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There’s a certain privilege inherent in the building industry. As many builders will tell you, it’s a gift to be able to shape the world around them and to create spaces in which people will live, work and play.
So it’s no surprise that certain builders want to share that experience as they improve their craft. Take the Ten Brinke Group, a family construction company that’s operated in western Europe for more than 120 years.
“I believe we should bring young people into the business early, upskill them, let them know Ten Brinke and get to know them at the same time,” says CEO and President Albert ten Brinke.
That idea changed the way the Ten Brinke Group worked – no small feat for a company of its vintage – and enhanced its team of about 1,300 employees. Today, ten Brinke estimates 90 percent of the company’s management are decades-long Ten Brinke Group mainstays.
Meanwhile, the Ten Brinke Academy was created to train and support young newcomers to reach the company’s high standards.
The approach was a success. Since joining the company in 1994, ten Brinke has grown Ten Brinke Group from a $US33 million to a $US1.4 billion business.
“It became 40 times bigger without any acquisitions,” he says. “We grew ourselves with our own people.”
Incredibly, ten Brinke has no relation to the family that created the business back in 1902.
“No relation at all,” he says. “They actually checked back a few hundred years, and couldn’t find any link.”
Paths crossed in 1993 when ten Brinke, then a player in the Dutch construction industry, had a fortuitous encounter with a namesake in Munich airport.
“They told me I was already on the list for my flight,” he recalls. “I said that couldn’t be, I’d only just arrived. It turned out they were talking about Hans ten Brinke, one of the three owners of the business at that time.”
The two spoke, and it soon became apparent that ten Brinke was a great fit for the Ten Brinke Group.
“I was 20 years younger than them, and although I’m Dutch, I’d done a lot of work in Germany,” he says. “That was appealing to them, plus the fact I had the same name.”
In 1996, ten Brinke bought his first shares in the company. Fifteen years later, he would buy out the original ten Brinkes, placing Ten Brinke Group on a very small list of companies owned by two separate families of the same name.
“It’ll be in my family for the next hundred years, perhaps,” he says.
The original ten Brinkes’ hunch about his experience has been vindicated by the remarkable growth ten Brinke has achieved through projects in Spain, Greece, Germany, the Netherlands and Portugal. Ten Brinke Group has realized everything from supermarkets to housing estates to warehouses. But despite the growth, ten Brinke insists the business will never get too big.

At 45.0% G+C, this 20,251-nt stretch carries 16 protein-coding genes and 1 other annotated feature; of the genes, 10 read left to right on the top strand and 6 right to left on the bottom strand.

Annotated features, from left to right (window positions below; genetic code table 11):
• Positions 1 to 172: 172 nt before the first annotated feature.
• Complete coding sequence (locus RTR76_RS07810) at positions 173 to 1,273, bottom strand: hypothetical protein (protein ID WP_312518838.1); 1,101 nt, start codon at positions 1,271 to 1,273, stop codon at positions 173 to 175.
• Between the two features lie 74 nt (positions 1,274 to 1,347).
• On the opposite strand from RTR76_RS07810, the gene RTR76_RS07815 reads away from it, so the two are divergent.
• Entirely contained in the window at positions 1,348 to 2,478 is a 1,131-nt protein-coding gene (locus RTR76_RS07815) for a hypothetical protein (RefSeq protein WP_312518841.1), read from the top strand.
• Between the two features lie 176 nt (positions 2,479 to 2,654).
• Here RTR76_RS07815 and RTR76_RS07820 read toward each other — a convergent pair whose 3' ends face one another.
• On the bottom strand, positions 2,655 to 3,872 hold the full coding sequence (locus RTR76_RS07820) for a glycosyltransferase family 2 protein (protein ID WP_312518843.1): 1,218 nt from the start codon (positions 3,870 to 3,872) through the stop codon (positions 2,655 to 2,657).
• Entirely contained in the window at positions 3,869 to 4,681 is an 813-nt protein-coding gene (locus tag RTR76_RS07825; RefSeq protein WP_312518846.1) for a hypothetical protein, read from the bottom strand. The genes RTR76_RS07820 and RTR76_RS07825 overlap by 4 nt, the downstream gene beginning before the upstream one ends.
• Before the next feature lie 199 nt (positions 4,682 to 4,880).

“You have to have a very flat organization,” he says. “When a company gets too big, when there are too many layers, the director no longer knows what’s happening on-site anymore.”
Instead, Ten Brinke Group’s operations are divided into branches when they reach a certain size.
“We haven’t bought any companies, but we’ve split into several,” he says. “When one gets too big, we split it again into another branch.”
Each new company is built around new staff but founded by Ten Brinke Group veterans.
“This way of working gives those directors a lot of freedom. They can make their own decisions,” he says. “We don’t give them orders. We give them goals that they can reach themselves.”
As the one at the top, the biggest challenge ten Brinke faces is trusting his people.
“You have to trust them, and you have to get to know them because they’re not all the same,” he says. “Some may be stronger on the technical front, others in commercial.”
The structure has also left Ten Brinke Group more agile in a volatile market, where construction costs are going up as sale prices fall.
“We will not specialize in any one area,” ten Brinke says. “We were one of the biggest retail developers in Germany, but once I saw that market couldn’t grow any bigger, we slowed down and redirected our energies into residential. Two totally different ways of building, so it wasn’t easy, but it had to be done.”
Suddenly, ten Brinke’s prediction of another hundred years seems that much more viable.
“Now, we do residential, retail, logistics, hospitals, hotels,” he explains. “The whole spectrum of what can be built, we can do because we have that knowledge with the company. We can always react to changes in the market. If you can’t do that, and something happens, you’re gone.”